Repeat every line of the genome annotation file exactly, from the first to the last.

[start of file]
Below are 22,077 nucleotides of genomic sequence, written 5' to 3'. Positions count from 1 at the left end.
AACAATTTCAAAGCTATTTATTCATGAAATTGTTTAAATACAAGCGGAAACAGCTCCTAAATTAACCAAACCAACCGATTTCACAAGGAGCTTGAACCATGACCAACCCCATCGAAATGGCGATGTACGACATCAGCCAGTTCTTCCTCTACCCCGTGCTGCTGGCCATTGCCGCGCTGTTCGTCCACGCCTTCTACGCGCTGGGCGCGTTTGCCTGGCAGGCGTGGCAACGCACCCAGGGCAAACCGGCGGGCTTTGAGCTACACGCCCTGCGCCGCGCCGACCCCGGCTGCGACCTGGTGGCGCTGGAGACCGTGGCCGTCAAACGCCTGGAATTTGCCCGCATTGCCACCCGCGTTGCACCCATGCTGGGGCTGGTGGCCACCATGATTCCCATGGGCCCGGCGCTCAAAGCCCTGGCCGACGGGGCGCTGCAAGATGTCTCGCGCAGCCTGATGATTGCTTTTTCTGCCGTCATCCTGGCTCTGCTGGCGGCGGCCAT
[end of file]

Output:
Below are 22,077 nucleotides of genomic sequence, written 5' to 3'. Positions count from 1 at the left end.
AACAATTTCAAAGCTATTTATTCATGAAATTGTTTAAATACAAGCGGAAACAGCTCCTAAATTAACCAAACCAACCGATTTCACAAGGAGCTTGAACCATGACCAACCCCATCGAAATGGCGATGTACGACATCAGCCAGTTCTTCCTCTACCCCGTGCTGCTGGCCATTGCCGCGCTGTTCGTCCACGCCTTCTACGCGCTGGGCGCGTTTGCCTGGCAGGCGTGGCAACGCACCCAGGGCAAACCGGCGGGCTTTGAGCTACACGCCCTGCGCCGCGCCGACCCCGGCTGCGACCTGGTGGCGCTGGAGACCGTGGCCGTCAAACGCCTGGAATTTGCCCGCATTGCCACCCGCGTTGCACCCATGCTGGGGCTGGTGGCCACCATGATTCCCATGGGCCCGGCGCTCAAAGCCCTGGCCGACGGGGCGCTGCAAGATGTCTCGCGCAGCCTGATGATTGCTTTTTCTGCCGTCATCCTGGCTCTGCTGGCGGCGGCCAT